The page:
In James, the court finds no IAC for not asking for credit for pretrial confinement conditions, the issue was waived, and no relief is warranted for post-trial delay.
The Government asserts that the United States Court of Appeals for the Armed Forces (CAAF) in United States v. Inong, 58 M.J. 460, 465 (C.A.A.F. 2003), established a bright line rule that failure to raise claims of illegal pretrial punishment at trial results in waiver by operation of law. We disagree.
However, the court found an affirmative waiver because the appellant agreed to waive all waivable motions in his PTA. Relief for pretrial punishment or conditions is waivable. There was no IAC because the DC reasoned that seeking such relief might cause the government to withdraw from a favorable PTA. The appellant agreed.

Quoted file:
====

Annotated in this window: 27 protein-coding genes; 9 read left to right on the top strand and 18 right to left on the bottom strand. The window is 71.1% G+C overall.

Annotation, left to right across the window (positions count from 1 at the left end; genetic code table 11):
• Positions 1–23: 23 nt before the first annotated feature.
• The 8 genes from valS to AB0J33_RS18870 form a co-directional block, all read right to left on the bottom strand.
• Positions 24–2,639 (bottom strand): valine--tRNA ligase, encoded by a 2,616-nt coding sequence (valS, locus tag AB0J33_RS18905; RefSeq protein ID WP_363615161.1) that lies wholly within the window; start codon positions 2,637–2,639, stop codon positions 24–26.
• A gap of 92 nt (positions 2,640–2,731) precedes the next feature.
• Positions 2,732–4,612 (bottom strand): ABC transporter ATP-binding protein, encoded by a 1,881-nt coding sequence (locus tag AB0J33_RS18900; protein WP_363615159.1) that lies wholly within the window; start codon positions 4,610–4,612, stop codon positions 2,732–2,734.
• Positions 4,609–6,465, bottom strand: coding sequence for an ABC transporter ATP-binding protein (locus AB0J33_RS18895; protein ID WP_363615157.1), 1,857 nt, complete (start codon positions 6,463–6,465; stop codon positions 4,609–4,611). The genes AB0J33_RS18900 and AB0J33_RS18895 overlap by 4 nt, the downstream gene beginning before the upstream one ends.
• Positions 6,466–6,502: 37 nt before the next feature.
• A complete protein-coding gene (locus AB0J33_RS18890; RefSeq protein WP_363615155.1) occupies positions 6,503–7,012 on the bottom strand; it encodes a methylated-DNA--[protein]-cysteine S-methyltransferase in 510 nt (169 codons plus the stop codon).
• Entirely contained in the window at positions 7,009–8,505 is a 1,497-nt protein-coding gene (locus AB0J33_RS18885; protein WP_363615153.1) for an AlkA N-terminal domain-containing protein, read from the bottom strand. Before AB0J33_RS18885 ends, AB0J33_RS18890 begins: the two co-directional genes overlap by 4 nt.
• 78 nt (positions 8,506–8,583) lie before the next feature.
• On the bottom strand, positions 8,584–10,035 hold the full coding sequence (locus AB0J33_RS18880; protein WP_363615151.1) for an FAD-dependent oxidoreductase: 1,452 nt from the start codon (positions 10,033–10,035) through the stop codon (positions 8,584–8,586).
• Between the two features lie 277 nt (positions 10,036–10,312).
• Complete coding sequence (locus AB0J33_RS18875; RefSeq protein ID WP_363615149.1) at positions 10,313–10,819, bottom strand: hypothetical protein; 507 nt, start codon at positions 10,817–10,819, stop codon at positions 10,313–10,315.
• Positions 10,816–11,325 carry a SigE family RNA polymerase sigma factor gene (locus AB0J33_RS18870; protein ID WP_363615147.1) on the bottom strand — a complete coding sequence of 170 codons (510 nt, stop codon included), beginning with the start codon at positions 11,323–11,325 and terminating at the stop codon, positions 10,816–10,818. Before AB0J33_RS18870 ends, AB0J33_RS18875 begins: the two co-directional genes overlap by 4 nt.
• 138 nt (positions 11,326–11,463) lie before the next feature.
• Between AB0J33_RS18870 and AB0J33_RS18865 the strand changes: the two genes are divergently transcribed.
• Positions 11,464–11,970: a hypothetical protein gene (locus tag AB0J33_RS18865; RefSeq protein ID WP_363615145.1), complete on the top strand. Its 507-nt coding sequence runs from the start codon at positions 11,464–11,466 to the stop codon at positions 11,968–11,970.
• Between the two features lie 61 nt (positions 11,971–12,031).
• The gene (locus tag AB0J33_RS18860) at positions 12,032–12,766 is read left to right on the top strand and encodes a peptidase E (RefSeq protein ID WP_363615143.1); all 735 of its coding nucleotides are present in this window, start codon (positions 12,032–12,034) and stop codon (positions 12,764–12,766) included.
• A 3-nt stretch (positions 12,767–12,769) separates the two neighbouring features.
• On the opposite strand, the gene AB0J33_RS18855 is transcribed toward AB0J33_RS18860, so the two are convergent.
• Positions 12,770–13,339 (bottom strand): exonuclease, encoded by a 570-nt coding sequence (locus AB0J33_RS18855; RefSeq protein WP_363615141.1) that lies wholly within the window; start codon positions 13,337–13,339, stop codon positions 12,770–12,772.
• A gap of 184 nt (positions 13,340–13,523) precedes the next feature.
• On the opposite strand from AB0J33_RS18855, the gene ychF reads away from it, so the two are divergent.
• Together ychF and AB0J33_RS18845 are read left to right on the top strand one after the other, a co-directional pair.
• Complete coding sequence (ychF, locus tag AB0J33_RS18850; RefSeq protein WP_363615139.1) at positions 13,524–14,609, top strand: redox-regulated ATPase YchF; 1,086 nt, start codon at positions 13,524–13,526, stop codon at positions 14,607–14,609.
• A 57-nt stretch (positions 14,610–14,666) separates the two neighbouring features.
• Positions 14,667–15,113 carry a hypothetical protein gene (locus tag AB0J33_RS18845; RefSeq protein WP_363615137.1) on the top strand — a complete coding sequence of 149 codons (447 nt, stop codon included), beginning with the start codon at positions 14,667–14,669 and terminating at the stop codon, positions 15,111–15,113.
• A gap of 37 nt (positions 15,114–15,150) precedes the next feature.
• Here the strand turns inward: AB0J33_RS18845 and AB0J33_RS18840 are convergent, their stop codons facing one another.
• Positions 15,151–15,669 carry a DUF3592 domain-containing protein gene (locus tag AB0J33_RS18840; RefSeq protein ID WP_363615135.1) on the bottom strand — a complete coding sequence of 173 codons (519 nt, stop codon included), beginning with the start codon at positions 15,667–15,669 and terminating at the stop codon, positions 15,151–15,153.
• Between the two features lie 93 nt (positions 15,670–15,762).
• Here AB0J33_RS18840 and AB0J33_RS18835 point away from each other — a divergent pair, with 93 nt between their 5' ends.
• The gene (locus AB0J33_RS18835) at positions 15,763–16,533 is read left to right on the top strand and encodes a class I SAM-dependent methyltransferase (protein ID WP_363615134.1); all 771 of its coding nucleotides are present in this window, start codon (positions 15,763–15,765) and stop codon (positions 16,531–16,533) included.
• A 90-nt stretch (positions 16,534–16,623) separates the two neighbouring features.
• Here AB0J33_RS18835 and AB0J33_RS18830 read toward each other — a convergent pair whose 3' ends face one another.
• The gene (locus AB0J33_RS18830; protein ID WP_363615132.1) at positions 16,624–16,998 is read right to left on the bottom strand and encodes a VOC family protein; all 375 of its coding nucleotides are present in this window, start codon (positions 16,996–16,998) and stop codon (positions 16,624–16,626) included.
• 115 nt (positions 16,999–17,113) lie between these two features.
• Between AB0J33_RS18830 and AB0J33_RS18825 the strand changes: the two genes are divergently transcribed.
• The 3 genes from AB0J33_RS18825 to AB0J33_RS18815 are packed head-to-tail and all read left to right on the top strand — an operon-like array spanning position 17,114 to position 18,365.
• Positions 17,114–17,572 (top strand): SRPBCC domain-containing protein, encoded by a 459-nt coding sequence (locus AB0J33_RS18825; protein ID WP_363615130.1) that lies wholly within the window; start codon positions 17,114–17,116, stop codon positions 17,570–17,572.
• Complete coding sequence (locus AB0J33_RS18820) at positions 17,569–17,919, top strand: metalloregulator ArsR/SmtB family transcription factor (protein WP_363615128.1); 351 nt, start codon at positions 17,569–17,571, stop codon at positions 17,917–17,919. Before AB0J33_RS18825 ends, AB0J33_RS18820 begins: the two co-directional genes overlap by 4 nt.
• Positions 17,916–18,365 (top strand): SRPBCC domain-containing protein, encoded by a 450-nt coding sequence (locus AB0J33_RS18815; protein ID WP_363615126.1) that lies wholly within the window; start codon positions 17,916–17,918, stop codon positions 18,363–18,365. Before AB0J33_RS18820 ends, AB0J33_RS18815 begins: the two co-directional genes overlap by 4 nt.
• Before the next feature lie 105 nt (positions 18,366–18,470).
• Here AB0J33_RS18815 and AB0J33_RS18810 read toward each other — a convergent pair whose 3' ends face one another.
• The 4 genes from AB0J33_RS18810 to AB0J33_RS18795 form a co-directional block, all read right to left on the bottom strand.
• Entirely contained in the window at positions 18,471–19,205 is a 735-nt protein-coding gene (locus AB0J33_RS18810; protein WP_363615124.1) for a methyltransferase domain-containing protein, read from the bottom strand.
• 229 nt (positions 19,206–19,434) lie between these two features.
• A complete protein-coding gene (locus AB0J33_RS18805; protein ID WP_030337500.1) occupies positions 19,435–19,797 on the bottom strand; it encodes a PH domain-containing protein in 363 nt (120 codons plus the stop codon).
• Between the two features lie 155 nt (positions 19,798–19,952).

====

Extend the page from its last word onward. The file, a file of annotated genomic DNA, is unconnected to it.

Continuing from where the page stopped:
But after discussing the matter with colleagues and conducting legal research, the defense team, including Appellant, decided the best course of action was to raise pretrial confinement conditions as mitigation evidence rather than a separate motion that could be deemed a breach of the agreement to waive all waivable motions. DC went on to explain: It was absolutely a considered decision of the trial defense team to present these matters in sentencing rather than as a motion for relief due to unlawful pretrial punishment because the Appellant made a decision [subsequent to his placement in pretrial confinement] that he wanted to persist as a party to the plea agreement he had negotiated under the previously negotiated terms, to include the motions waiver provision.
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